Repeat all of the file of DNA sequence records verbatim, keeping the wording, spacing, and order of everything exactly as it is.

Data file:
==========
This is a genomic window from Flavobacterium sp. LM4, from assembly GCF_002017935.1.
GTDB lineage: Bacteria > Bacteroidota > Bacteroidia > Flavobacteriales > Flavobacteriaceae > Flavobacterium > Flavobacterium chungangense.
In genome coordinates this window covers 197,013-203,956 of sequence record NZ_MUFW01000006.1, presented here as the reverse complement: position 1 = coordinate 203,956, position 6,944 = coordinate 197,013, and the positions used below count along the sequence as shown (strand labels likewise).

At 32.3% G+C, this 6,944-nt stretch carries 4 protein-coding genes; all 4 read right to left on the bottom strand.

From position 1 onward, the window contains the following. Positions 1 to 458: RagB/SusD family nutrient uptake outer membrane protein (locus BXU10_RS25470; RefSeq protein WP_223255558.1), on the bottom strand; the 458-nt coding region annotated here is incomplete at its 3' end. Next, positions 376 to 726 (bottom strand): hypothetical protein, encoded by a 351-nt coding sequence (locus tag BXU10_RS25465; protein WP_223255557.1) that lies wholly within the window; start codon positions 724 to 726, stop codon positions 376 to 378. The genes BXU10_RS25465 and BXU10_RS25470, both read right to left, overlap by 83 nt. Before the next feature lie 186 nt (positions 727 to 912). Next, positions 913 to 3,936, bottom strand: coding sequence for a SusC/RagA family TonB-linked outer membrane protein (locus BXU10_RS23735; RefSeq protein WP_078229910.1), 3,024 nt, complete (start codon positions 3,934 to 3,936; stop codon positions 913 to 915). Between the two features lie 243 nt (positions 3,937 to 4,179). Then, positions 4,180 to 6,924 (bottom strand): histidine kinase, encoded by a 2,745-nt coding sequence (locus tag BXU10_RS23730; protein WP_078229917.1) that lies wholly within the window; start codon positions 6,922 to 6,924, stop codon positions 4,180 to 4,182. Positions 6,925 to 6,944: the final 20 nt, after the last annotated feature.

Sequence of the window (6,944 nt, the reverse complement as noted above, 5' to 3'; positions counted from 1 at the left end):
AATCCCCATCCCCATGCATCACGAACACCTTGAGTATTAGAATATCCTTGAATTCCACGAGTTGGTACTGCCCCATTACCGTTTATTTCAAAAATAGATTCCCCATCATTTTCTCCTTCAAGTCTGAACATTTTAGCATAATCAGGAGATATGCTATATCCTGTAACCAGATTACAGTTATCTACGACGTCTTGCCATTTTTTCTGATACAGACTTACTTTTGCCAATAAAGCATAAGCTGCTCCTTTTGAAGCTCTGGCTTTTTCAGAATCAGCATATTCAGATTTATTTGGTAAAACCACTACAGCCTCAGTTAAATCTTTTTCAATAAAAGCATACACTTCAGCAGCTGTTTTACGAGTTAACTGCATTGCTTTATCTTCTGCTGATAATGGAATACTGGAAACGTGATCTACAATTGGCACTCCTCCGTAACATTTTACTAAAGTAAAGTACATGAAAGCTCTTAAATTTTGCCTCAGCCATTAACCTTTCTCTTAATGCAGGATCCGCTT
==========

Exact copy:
This is a genomic window from Flavobacterium sp. LM4, from assembly GCF_002017935.1.
GTDB lineage: Bacteria > Bacteroidota > Bacteroidia > Flavobacteriales > Flavobacteriaceae > Flavobacterium > Flavobacterium chungangense.
In genome coordinates this window covers 197,013-203,956 of sequence record NZ_MUFW01000006.1, presented here as the reverse complement: position 1 = coordinate 203,956, position 6,944 = coordinate 197,013, and the positions used below count along the sequence as shown (strand labels likewise).

At 32.3% G+C, this 6,944-nt stretch carries 4 protein-coding genes; all 4 read right to left on the bottom strand.

From position 1 onward, the window contains the following. Positions 1 to 458: RagB/SusD family nutrient uptake outer membrane protein (locus BXU10_RS25470; RefSeq protein WP_223255558.1), on the bottom strand; the 458-nt coding region annotated here is incomplete at its 3' end. Next, positions 376 to 726 (bottom strand): hypothetical protein, encoded by a 351-nt coding sequence (locus tag BXU10_RS25465; protein WP_223255557.1) that lies wholly within the window; start codon positions 724 to 726, stop codon positions 376 to 378. The genes BXU10_RS25465 and BXU10_RS25470, both read right to left, overlap by 83 nt. Before the next feature lie 186 nt (positions 727 to 912). Next, positions 913 to 3,936, bottom strand: coding sequence for a SusC/RagA family TonB-linked outer membrane protein (locus BXU10_RS23735; RefSeq protein WP_078229910.1), 3,024 nt, complete (start codon positions 3,934 to 3,936; stop codon positions 913 to 915). Between the two features lie 243 nt (positions 3,937 to 4,179). Then, positions 4,180 to 6,924 (bottom strand): histidine kinase, encoded by a 2,745-nt coding sequence (locus tag BXU10_RS23730; protein WP_078229917.1) that lies wholly within the window; start codon positions 6,922 to 6,924, stop codon positions 4,180 to 4,182. Positions 6,925 to 6,944: the final 20 nt, after the last annotated feature.

Sequence of the window (6,944 nt, the reverse complement as noted above, 5' to 3'; positions counted from 1 at the left end):
AATCCCCATCCCCATGCATCACGAACACCTTGAGTATTAGAATATCCTTGAATTCCACGAGTTGGTACTGCCCCATTACCGTTTATTTCAAAAATAGATTCCCCATCATTTTCTCCTTCAAGTCTGAACATTTTAGCATAATCAGGAGATATGCTATATCCTGTAACCAGATTACAGTTATCTACGACGTCTTGCCATTTTTTCTGATACAGACTTACTTTTGCCAATAAAGCATAAGCTGCTCCTTTTGAAGCTCTGGCTTTTTCAGAATCAGCATATTCAGATTTATTTGGTAAAACCACTACAGCCTCAGTTAAATCTTTTTCAATAAAAGCATACACTTCAGCAGCTGTTTTACGAGTTAACTGCATTGCTTTATCTTCTGCTGATAATGGAATACTGGAAACGTGATCTACAATTGGCACTCCTCCGTAACATTTTACTAAAGTAAAGTACATGAAAGCTCTTAAATTTTGCCTCAGCCATTAACCTTTCTCTTAATGCAGGATCCGCTT